Private prison officials at a halfway house in California seized an incarcerated journalist’s phone and delayed his release after he texted a colleague about a COVID-19 outbreak at the facility, according to a lawsuit filed in federal court on February 2nd.
On November 20th, the City of Delano, California agreed to settle a lawsuit brought by four high school students who alleged that Delano police officers violated their First Amendment right to record police.
The defense counsel in a high-profile criminal case in California asked a court in August to close the pretrial hearings from the public and media. Now, a First Amendment advocacy group is pushing back, arguing that there are ways to ensure a fair trial without compromising public access.
After analyzing the sixteen allegedly defamatory statements, U.S. District Court Judge C.J. Williams found that the plaintiffs had neither identified what about them was false nor provided any facts that would have shown them to be false.
“By banning protests generally, and denying Givens’ permit specifically, Defendants have deprived Givens of the opportunity for airing his grievances against the government, including the State’s failure to conduct timely background checks for those wishing to purchase a gun and restrictions on speech activities,” the complaint argues.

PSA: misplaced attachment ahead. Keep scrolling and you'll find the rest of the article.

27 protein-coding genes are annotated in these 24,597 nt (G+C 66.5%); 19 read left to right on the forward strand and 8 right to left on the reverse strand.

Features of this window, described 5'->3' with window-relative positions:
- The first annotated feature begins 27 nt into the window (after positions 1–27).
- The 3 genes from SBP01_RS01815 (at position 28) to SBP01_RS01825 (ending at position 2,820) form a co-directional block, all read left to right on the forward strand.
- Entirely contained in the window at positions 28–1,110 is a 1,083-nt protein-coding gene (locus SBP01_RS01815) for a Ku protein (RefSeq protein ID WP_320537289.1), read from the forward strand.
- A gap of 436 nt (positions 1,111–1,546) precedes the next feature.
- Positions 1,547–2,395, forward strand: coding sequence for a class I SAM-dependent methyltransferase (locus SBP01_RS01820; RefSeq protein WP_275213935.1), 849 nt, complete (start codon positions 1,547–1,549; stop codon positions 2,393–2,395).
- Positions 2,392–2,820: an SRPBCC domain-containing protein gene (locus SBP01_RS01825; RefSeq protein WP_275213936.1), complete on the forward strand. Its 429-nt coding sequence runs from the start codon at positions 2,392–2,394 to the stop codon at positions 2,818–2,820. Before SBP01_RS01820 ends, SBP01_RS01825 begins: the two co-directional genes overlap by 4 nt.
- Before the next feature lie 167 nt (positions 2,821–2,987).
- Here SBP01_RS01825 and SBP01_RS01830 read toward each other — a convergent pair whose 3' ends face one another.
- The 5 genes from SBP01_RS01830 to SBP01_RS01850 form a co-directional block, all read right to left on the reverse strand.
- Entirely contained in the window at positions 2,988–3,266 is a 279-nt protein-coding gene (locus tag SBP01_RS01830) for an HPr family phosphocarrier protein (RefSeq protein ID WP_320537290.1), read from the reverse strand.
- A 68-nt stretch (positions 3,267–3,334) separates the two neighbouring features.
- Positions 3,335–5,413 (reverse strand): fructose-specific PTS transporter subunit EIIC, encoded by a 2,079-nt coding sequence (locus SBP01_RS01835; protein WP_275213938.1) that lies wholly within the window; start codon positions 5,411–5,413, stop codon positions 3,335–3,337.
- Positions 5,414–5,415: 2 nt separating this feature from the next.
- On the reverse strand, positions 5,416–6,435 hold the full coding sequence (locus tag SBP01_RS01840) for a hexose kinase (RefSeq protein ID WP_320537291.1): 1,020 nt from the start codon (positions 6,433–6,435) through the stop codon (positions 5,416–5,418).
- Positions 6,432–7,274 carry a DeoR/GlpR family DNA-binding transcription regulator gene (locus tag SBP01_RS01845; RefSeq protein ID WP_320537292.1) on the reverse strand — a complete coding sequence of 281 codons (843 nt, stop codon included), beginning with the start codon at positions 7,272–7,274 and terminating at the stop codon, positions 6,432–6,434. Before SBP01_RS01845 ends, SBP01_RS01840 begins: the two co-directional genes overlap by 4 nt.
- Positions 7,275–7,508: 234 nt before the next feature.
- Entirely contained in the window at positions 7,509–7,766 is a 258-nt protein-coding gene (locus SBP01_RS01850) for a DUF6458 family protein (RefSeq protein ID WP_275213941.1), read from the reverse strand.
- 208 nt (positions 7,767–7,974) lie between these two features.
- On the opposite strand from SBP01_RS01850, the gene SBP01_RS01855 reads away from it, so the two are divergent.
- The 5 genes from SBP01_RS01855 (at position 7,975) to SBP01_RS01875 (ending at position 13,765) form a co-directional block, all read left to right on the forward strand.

The former high school student sued after his class president title was striped over an offensive video he posted on his Twitter account.
The San Francisco police raided Bryan Carmody's home and office in May 2019 to find information on an anonymous source. Unsealed documents later revealed that the police did not inform the judges who had approved of the search warrants that Carmody had a valid press pass.
The settlement is part of a 2017 lawsuit filed by a student who a student believes the university discriminated against him and his group when it refused to fund a pro-life event. In addition to paying the student $240,000, the university agreed to amend its policies to ensure future funding is allocated in a viewpoint neutral manner.